Finale week on the blog coincides with farewell to Gabe week around here so posts will probably come late as friends gather to say their goodbyes. I was going to do a long rant on the Harry Potter series and the entirety of Deathly Hallows as an ending but that could span almost a full length book chapter. So let me skip over the multitude of character deaths and reveals and just focus on the final chapter/epilogue for the book and the heptology (fancy word for thing with seven parts).
Years after the battle at Hogwarts between the essences of good and evil, the heroes gather once again at Platform 9 3/4 and await a very familiar train. The Hogwarts Express continues to take the next generation of mages towards the school of wizardry. Our protagonists and several other characters now send off their own children for another year of schoolwork. Harry Ginny’s three kids, Ron and Hermione’s kids, even Draco’s kid is around. The sense of confusion the Chosen One felt so long ago before his journey into the magical world is no more as there is a hefty familiarity with the children now having the basic knowledge of all things Hogwarts. Albus Severus Potter, the second son is concerned about the sorting process and what would happen if he is not Gryffindor, or worse a Slytherin. His father explains that there is nothing to worry about as they say goodbye towards one more school year. The famous line at the end where it is declared that Harry’s scar did not hurt in all those years or that never hurt from there on out effectively creates a very final conclusion in which any conflict of the epic ominous variety is no longer a factor and thus that the story of adventure has been over.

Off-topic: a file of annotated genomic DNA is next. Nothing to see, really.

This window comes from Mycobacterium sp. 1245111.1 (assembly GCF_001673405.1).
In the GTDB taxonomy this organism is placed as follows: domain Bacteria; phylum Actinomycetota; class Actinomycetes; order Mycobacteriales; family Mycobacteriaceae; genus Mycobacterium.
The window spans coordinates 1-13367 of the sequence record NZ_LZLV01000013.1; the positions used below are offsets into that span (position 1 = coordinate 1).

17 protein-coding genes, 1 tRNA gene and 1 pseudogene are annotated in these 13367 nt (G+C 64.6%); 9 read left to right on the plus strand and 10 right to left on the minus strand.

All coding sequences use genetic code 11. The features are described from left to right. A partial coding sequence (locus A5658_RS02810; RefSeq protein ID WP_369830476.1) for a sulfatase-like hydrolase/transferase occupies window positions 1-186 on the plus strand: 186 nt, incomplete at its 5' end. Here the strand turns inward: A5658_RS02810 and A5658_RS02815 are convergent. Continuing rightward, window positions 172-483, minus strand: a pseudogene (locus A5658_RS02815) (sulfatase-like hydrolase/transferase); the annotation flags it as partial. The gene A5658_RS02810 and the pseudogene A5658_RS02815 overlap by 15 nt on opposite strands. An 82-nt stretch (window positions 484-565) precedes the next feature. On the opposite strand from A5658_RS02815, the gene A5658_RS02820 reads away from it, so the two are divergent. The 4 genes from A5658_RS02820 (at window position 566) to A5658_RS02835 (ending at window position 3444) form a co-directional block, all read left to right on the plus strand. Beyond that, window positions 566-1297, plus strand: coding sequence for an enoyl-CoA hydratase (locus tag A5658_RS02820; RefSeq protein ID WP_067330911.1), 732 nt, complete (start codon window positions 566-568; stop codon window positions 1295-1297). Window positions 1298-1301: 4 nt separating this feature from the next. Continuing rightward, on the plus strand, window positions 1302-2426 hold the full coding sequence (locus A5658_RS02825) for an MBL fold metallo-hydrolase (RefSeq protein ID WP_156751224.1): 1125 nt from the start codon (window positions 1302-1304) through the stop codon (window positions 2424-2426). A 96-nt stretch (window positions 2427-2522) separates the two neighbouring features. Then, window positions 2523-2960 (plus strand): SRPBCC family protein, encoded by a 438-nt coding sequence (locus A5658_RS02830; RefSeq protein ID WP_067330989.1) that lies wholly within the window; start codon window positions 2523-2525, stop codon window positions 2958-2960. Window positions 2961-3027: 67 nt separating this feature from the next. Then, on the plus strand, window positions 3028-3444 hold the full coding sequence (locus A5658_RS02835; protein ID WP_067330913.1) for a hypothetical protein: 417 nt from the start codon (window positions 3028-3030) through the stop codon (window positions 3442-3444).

Of course, the story is not technically over since JK Rowling continues to add more information about what went on in interviews and whatnot. She says how Harry and pals become aurors, that Hermione actually finished her seventh year at Hogwarts, and even some ship sinking as she states that Neville and Luna did not end up together. These are facts delivered by the author. She also does some emotional ret cons when she declares that maybe it should have been Harry and Hermione that should have gotten their “happily ever after” together. This is an authorial performance I explain in greater detail where this is what I call an authorial performance wherein she continues to extend the story by providing specifics to satiate the curiosity of the readership of things that were not said outright.
Also, let me just quickly talk about the fan theory that states that Harry might be immortal. It makes its way around the Internet in various formats but this is the first link I found so let’s go with that one. http://imgur.com/QsXxDWg
It’s a very Tolkienesque reading that bases that death is something that becomes sacrificed for the point of greater good. With death being the ultimate ending/new beginning/transition there is no way to achieve a conclusion, you keep going even as the natural order is for things to decline and for new life to emerge. Immortality is only cool until you realize that after the golden years it means that the lives of everyone else will pass you by as you remain almost stationary within the grander scheme of things. I remember a conversation with a friend of mine on super heroes where we made the point that Wolverine needs to have amnesia periodically in order to better cope with his extended lifespan of maybe centuries depending on the version. The first Highlander movie explains the emotional ramifications pretty well but ignore the rest of that film series if you value your cinematographic tastes.
May we all find our endings only once the stories are over,